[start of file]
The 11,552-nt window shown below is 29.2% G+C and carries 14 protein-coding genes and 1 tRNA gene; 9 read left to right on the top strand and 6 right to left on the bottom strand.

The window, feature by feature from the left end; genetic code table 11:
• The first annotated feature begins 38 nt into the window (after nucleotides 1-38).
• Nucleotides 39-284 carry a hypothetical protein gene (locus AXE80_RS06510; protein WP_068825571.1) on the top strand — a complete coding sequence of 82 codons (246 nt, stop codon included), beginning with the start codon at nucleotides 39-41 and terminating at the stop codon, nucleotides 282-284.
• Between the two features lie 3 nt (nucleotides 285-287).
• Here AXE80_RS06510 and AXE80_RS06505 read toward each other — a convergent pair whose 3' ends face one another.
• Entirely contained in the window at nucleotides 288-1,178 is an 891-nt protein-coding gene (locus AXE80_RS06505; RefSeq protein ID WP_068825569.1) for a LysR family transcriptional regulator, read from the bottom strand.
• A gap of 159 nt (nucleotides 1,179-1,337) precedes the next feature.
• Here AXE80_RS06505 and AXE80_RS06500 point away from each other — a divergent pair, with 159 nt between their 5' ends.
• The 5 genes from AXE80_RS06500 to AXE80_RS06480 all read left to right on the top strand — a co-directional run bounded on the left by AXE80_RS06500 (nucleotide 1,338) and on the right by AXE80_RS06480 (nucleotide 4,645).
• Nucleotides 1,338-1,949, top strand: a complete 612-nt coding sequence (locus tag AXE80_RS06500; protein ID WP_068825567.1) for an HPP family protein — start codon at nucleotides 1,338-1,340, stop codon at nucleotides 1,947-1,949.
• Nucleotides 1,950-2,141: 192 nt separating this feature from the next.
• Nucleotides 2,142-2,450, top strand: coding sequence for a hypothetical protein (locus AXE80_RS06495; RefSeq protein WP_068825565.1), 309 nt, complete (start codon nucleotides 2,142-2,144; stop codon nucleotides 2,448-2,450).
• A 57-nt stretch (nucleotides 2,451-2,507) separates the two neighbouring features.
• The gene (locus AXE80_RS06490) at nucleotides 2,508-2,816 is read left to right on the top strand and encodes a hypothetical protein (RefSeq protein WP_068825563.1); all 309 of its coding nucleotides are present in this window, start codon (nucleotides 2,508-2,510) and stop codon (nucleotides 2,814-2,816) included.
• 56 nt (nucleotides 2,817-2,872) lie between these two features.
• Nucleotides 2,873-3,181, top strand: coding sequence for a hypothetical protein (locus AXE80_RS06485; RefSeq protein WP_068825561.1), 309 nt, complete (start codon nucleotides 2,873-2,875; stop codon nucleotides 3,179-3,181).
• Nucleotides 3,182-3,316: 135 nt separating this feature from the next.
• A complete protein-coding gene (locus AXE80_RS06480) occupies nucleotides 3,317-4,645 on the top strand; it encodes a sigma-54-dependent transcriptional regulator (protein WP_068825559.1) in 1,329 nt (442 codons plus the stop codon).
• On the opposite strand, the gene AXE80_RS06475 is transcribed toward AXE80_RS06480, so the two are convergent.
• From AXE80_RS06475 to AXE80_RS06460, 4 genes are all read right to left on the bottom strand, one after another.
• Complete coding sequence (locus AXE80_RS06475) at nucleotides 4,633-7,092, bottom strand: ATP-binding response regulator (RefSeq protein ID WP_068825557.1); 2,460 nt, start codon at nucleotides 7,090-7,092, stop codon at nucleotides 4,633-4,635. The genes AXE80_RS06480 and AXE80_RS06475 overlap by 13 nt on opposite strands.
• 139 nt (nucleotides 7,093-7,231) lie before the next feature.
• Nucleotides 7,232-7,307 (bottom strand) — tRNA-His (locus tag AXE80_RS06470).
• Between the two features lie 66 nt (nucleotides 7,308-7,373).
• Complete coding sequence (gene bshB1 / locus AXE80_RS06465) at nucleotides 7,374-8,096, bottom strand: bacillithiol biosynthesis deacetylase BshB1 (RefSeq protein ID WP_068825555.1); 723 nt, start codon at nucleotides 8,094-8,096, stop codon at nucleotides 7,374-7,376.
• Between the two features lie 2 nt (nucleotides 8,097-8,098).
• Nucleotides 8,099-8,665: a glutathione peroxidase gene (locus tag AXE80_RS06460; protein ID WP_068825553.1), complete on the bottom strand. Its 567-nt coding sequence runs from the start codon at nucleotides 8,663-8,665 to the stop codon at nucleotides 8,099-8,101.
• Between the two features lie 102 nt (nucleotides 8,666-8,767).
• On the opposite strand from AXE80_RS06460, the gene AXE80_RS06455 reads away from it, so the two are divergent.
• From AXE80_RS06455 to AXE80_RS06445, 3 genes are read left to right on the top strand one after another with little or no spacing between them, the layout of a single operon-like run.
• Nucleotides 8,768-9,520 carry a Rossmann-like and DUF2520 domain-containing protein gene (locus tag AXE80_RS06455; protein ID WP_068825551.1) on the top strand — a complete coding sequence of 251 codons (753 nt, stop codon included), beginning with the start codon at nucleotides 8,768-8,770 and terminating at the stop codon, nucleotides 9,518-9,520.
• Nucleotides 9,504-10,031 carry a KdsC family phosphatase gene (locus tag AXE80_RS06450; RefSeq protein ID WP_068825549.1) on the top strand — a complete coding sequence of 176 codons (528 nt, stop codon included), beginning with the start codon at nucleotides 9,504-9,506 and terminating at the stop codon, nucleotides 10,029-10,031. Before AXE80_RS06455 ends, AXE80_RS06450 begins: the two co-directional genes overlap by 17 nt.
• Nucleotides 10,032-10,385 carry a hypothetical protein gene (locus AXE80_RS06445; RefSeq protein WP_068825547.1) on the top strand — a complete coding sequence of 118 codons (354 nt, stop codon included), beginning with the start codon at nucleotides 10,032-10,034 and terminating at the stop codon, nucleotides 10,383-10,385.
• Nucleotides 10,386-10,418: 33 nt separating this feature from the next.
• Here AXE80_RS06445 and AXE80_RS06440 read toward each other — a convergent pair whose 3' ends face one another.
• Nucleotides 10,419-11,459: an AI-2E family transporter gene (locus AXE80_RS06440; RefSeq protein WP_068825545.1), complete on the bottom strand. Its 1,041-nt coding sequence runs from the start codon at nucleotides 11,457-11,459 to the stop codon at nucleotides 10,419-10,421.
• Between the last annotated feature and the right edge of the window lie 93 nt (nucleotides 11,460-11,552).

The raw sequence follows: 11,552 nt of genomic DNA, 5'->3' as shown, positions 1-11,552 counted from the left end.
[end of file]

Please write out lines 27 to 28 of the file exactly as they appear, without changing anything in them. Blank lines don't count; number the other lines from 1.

• Between the two features lie 2 nt (nucleotides 8,097-8,098).
• Nucleotides 8,099-8,665: a glutathione peroxidase gene (locus tag AXE80_RS06460; protein ID WP_068825553.1), complete on the bottom strand. Its 567-nt coding sequence runs from the start codon at nucleotides 8,663-8,665 to the stop codon at nucleotides 8,099-8,101.